The military field hospital of Philadelphia was larger than the four city hospitals combined. The wounded came great distances by the trains. In some cases it took a great deal of time because of the number of casualties.


In closing this letter I want to tell the love story of the missing nun. Sometime before the war young Mary Catherine Hewitt, a governess from Oswego, New York was returning by train from her duties in California. She met a military officer named General John F. Reynolds, coming home to take charge of West Point. They fell in love and intended marriage but decided to hold off until after the coming battle in Gettysburg. (A month before the Battle in Gettysburg he may have been offered command of the Army of the Potomac by President Lincoln. He graciously declined so he could stay with his troops.)

He gave her his West Point ring and she offered him a religious medal and a ring that he wore around his neck. She made a promise to enter the convent if he was killed in the battle. He died in the battle and she entered the Daughters of Charity and served as a teacher for five years before succumbing to a terrible illness and was forced to withdraw from the community… never to be seen again. Neither the Reynold’s family nor persistent historians were ever able to find her.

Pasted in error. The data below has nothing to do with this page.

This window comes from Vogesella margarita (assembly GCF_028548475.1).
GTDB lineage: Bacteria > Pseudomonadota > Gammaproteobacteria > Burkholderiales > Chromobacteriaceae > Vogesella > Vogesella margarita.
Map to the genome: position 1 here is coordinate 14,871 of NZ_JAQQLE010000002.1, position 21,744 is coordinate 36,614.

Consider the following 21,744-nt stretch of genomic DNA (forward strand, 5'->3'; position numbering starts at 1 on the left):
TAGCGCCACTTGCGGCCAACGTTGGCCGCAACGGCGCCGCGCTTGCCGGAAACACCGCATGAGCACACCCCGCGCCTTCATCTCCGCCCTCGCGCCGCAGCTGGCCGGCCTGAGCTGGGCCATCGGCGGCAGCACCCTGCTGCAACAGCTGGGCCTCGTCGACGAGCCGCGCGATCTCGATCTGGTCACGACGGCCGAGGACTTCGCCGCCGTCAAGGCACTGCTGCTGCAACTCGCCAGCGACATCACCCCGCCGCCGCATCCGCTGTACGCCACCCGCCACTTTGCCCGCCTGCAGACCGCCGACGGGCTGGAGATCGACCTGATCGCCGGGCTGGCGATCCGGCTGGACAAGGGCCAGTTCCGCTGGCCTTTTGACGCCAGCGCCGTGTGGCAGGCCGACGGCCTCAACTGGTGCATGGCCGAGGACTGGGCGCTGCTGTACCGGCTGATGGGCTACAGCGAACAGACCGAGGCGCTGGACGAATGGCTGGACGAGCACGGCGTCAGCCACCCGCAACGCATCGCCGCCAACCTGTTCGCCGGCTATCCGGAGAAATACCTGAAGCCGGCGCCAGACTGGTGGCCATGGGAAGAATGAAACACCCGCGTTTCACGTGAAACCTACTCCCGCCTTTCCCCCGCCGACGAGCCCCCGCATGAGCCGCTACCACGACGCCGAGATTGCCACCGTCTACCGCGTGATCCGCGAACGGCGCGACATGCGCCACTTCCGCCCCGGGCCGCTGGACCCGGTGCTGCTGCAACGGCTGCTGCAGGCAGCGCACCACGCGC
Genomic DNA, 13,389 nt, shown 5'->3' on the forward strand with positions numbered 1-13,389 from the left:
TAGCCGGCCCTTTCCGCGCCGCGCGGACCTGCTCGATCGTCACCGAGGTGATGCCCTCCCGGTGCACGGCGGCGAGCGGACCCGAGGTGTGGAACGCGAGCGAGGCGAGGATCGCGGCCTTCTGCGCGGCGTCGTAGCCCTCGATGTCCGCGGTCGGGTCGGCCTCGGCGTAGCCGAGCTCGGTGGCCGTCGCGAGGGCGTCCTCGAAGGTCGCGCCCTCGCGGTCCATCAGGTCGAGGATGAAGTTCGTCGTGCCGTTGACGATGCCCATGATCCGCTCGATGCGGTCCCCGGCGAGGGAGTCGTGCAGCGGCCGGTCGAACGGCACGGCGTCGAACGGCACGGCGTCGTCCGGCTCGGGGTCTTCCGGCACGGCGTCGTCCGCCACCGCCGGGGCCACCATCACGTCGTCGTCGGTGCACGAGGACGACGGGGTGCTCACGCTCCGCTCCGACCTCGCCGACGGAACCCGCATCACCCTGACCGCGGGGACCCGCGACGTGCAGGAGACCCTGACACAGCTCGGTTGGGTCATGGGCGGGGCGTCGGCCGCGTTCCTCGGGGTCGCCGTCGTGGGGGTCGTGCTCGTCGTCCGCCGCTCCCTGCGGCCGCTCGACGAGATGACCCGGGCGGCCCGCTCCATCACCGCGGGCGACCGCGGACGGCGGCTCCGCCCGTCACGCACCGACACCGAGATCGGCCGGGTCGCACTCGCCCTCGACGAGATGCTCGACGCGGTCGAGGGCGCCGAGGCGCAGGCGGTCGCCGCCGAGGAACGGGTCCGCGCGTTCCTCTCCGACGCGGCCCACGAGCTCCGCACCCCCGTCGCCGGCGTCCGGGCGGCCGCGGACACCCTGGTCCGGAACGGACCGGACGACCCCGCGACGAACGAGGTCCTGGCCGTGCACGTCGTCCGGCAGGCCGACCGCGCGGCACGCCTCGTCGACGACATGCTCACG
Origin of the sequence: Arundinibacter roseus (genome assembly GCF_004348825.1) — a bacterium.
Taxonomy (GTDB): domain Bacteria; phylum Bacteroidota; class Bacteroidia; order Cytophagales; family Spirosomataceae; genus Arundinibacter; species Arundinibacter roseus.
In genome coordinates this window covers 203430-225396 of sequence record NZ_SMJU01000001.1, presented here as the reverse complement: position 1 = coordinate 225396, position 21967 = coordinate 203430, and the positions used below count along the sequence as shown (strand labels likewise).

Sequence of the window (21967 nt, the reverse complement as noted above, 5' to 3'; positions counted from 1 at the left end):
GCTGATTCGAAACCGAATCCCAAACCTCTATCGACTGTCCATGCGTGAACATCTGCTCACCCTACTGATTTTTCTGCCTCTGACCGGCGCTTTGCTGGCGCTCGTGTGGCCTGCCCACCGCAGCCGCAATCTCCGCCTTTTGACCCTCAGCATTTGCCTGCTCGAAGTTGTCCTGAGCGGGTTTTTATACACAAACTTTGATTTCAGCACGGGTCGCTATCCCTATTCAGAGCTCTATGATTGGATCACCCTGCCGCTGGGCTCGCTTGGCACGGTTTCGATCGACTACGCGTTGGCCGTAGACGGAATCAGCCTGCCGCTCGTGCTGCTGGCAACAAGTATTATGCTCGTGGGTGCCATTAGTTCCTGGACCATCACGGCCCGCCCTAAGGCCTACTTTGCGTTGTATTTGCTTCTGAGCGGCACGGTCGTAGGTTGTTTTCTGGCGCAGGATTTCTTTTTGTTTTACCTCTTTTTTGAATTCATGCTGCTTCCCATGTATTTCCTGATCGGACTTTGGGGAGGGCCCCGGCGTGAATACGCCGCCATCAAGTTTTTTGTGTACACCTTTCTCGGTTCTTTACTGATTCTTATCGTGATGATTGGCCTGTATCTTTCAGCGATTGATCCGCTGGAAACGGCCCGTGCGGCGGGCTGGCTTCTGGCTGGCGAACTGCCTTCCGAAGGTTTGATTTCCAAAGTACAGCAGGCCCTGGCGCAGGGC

A note from outside the box. The 11th New York Infantry was an interesting collective of New York volunteers for the Northern Army, serving in the Civil War. Their uniforms had a bright red blouse.

The uniform was made by youngsters at a Catholic orphanage in New York. The sisters had the kids sew a miraculous medal in the lining of each jacket. The 11th was the first to hold Southern territory when the Civil War began. They took over Alexandria, Virginia. They also fought in the Battle of Manassas. A replica of the uniform can be found in the Visitor Center on the Battlefield of Manassas.
And now the rest of the story. The grandnephew of one of the nuns at the orphanage became a bishop and served in the US Military Ordinariate. His name was Bishop John Gavin Nolan. He relayed the story to me about the orphans. On one occasion when I served as Bishop Nolan’s MC (Master of Ceremonies) for a Confirmation ceremony we stopped in to see the uniform hanging in the visitor center in Manassas.

Let us pray for one another.